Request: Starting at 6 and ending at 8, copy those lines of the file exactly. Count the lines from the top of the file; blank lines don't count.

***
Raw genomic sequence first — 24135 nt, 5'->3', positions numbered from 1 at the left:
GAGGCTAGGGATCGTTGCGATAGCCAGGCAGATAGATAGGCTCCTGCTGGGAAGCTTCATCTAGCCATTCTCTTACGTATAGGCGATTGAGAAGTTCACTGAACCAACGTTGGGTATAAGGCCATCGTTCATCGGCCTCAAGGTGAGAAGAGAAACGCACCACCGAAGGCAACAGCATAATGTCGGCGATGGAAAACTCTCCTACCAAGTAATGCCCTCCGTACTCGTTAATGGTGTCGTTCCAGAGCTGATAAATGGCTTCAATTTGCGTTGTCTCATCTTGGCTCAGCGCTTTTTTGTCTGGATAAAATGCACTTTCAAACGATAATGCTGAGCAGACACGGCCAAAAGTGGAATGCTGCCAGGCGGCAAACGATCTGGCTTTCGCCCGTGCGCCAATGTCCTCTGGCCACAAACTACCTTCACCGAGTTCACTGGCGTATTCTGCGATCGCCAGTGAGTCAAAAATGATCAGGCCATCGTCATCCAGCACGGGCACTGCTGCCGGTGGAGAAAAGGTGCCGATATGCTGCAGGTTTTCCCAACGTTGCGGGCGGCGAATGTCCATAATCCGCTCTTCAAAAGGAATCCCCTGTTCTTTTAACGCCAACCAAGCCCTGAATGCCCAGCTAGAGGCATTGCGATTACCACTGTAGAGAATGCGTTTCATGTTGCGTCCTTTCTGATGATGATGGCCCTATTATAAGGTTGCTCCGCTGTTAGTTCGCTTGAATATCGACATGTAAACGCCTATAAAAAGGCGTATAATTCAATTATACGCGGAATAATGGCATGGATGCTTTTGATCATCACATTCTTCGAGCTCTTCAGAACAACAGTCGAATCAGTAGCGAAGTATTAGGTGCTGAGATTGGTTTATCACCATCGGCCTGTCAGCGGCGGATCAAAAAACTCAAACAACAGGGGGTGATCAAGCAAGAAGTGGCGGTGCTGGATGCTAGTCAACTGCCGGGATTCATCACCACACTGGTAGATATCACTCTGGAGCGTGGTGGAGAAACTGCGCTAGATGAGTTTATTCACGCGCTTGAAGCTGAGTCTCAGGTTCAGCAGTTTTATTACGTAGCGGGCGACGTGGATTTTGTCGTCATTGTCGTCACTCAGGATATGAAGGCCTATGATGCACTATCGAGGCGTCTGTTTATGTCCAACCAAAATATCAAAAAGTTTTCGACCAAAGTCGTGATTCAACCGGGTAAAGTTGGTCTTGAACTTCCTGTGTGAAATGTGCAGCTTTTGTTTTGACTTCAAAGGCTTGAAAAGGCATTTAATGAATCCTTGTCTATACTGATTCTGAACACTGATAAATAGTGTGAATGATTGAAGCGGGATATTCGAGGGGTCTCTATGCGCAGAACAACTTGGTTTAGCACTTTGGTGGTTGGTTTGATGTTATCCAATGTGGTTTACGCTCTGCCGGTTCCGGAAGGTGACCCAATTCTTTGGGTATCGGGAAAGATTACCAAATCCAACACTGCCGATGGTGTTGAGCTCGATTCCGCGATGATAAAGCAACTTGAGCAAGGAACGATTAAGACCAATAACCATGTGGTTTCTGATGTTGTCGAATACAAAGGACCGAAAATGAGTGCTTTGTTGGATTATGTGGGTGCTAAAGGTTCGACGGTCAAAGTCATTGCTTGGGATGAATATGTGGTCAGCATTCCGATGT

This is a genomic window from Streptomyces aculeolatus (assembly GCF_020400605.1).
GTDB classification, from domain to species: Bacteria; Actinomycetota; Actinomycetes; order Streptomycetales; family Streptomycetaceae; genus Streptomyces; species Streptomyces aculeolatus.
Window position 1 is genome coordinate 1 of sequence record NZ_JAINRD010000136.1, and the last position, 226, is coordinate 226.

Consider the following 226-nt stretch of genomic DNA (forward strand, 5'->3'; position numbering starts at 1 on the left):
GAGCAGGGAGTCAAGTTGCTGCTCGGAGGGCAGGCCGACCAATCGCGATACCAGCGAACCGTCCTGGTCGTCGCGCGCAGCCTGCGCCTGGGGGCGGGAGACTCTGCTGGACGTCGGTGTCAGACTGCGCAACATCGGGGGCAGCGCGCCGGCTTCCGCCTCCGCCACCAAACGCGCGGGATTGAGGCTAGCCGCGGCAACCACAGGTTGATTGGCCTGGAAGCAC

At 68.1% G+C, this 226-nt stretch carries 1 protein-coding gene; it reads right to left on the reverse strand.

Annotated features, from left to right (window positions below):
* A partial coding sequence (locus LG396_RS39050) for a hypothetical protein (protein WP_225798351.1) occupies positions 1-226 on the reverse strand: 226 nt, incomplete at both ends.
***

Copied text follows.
Consider the following 226-nt stretch of genomic DNA (forward strand, 5'->3'; position numbering starts at 1 on the left):
GAGCAGGGAGTCAAGTTGCTGCTCGGAGGGCAGGCCGACCAATCGCGATACCAGCGAACCGTCCTGGTCGTCGCGCGCAGCCTGCGCCTGGGGGCGGGAGACTCTGCTGGACGTCGGTGTCAGACTGCGCAACATCGGGGGCAGCGCGCCGGCTTCCGCCTCCGCCACCAAACGCGCGGGATTGAGGCTAGCCGCGGCAACCACAGGTTGATTGGCCTGGAAGCAC

At 68.1% G+C, this 226-nt stretch carries 1 protein-coding gene; it reads right to left on the reverse strand.